Stoyles collides with colleagues over PlayOn tournament

This month’s nearly record-setting PlayOn ball hockey tournament sparked a bit of rough play at Mount Pearl council. But councillor Lucy Stoyles, who tried to lay a body check on any notion of the City hosting the event again next year, found herself severely shorthanded in the chamber.
Some 565 five person teams participated in the tournament, making it the second largest in the country. However the closure of a section of one of the busiest thoroughfares in Mount Pearl had some business owners and residents, according to Stoyles, stewing.
The puck dropped on the debate when councillor Paula Tessier extended a “heartfelt thanks” to the residents and businesses of Mount Pearl for using alternate driving routes for three days around the ball hockey venue, which stretched along Old Placentia Road from Ruth Avenue to the Smallwood Drive intersection and included the Summit Centre and Glacier parking lots.
That comment drew Stoyles into the play.
“Where do I start?” said Stoyles. “I’m not one not to support sport in the city, but I certainly don’t think it was the right place for such a tournament.”
Stoyles said she received many calls about the inconvenience of the road closure, including from Churches. “One church, St. Peter’s Parish, had four christenings on Saturday, and people with babies had to walk down Ruth Avenue,” she noted. “They were totally disgusted that the whole parking lot was full of people using it for PlayOn (parking).”
Some of the young people at the tournament showed no respect to the families trying to get to Church, Stoyles added.
A major disruption at the Salvation Army Church was avoided on Sunday morning, she noted, by having the City’s park patrol and municipal police in the area.
Stoyles said not only were the parishioners of those two Churches, as well as residents “totally disrupted by the PlayOn hockey, which I don’t think ever should have happened, closing our city streets and endangering some of the public,” but so were some businesses.
Some people working at businesses in Glenhill Plaza either couldn’t find parking spaces, or if did, couldn’t get their cars off the lot later, Stoyles said. “Tols at Tols’ Time-Out (Lounge) normally has his poker tournament up there – nobody came,” Stoyles said. “He had to cancel his poker tournament.”
A fundraiser held in the plaza later in the evening was impacted by a lack of parking, she said. “Besides that, the parking lot at Kent’s was blocked with nobody in Kent’s store,” said Stoyles.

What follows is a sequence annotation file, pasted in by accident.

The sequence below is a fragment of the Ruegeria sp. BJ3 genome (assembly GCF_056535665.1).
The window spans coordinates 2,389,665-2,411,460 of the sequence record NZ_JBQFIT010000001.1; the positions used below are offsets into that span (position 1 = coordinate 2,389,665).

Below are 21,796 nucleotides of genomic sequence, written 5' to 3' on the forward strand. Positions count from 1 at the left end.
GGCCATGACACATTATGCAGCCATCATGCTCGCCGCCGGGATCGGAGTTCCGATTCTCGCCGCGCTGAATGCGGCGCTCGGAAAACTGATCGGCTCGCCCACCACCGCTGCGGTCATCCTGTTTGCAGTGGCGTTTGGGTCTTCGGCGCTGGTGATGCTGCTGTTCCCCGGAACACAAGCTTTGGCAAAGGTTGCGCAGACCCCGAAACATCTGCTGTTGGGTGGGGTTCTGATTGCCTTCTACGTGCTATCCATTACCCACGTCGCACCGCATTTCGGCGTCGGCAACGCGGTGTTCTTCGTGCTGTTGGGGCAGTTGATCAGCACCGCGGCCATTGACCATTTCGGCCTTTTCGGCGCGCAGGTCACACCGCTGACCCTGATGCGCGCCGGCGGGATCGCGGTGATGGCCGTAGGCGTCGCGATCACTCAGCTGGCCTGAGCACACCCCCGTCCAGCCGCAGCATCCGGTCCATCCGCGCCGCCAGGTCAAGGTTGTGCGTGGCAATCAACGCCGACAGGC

Olympic Drive, which houses the Mount Pearl Fire Station, was “so dangerous that if there was a real emergency, I don’t know how the fire trucks would have gotten through,” Stoyles continued. “The traffic buildups and the line ups and the inconvenience to our residents – I certainly hope we don’t do it again.”
Stoyles said she would like to know how much it cost the City to host the event. “I noticed driving up and down Old Placentia Road there is an awful lot of damage done,” Stoyles said. “Everything is cleaned up and it looks nice but, there’s hardly any grass left up there at all and it’s going to cost the City a lot of money to put it back the way it was.”
Stoyles said the event itself is good, but there are better places for it, such as Memorial University where it was hosted in past years.
(The organizers went to Mount Pearl this year, because construction of a science building on the MUN lot displaced the tournament.
If the city is going to play host again, Stoyles suggested, maybe it could look at using parking lots in the industrial park on a weekend when the businesses there are closed.
“It’s not that I’m not supporting it, but I really don’t think we should be closing down city streets to have an event like this and frustrating our residents, especially our Churches, who on Saturday evening and Sunday morning were more than put out,” Stoyles argued.
Stoyles said the next time council considers hosting the tournament, there should be a public vote in the chamber and not just in a private meeting as happened this time.
Councillor Dave Aker said he shares Stoyles’ concerns but wouldn’t want to see the event shut down. Often, he argued, there are hiccups experienced when doing something for the first time and organizers can learn from the experience. “I sympathize and empathize with the businesses,” he said, but “I think it is a good location.”